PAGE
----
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Department of English

David Faflik

Peter Covino Assistant Professor of English
Faculty Supervisor, Literature TA's

Ph.D. University of North Carolina, Chapel Hill
M.A. University of North Carolina, Chapel Hill
B.A. University of Texas, Austin

Office: 175D Swan Hall
Phone: 401-874-4670
Office Hours: Tuesday and Thursday 2:00 - 3:00 pm

David Faflik worries about time and space. A student of the antebellum city in literature, he thinks that many American authors before the U.S. Civil War shared his concerns with the fleeting sense of time and narrowing realizations of space that have characterized metropolitan modernity in the West. His teaching and research to date have attempted to demonstrate that the era's authors wrote similar concerns into their work.

David Faflik’s book, Boarding Out: Inhabiting the American Urban Literary Imagination, 1840-1860 (Northwestern University Press, 2012) identifies the antebellum boardinghouse as the signature city shelter around which these modern preoccupations occurred. The communal urban domestic arrangement of boarding not only shaped the subject matter of contemporary writing; it impacted the very forms and functions of literary production in the period.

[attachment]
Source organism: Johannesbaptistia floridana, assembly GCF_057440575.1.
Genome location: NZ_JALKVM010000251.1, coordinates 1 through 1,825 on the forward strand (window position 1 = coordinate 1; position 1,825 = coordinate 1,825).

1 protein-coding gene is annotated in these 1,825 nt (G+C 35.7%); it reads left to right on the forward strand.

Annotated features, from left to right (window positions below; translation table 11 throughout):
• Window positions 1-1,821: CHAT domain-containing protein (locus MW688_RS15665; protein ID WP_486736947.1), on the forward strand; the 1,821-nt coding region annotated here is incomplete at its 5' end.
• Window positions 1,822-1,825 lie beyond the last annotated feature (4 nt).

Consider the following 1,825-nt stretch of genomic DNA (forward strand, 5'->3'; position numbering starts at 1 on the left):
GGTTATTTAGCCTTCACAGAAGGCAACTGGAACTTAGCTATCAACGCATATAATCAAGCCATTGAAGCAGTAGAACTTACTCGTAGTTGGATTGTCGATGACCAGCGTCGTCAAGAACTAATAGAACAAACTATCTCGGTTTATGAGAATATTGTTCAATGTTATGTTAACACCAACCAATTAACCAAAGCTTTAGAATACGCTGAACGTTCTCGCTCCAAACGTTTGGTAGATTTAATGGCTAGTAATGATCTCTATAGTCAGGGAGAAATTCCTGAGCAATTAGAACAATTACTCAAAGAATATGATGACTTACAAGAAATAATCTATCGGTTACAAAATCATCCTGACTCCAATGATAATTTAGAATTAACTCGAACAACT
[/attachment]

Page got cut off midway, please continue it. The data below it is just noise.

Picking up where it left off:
When not investigating cities (as he has in articles appearing in such journals as American Speech, New England Quarterly, and Studies in the Literary Imagination, as well as in his edited volume for Rutgers University Press of English author Thomas Butler Gunn’s The Physiology of New York Boarding-Houses), Faflik ranges widely over the American nineteenth century, and beyond. His current work finds him asking reflexive questions about reading, as he does in an article that he is completing on romanticism, transcendentalism, and Henry David Thoreau. This questioning continues in his next book project, which considers class-encoded perceptions (and misperceptions) of the nineteenth-century U.S. metropolis. Modes of reading - and writing - similarly reside at the center of any number of Faflik’s course offerings, such as “Reading the Antebellum City,” “The American Short Story,” and “Melville and Historical Method.” An enthusiast of global American Studies, finally, Faflik practices interdisciplinary study when- and wherever he can.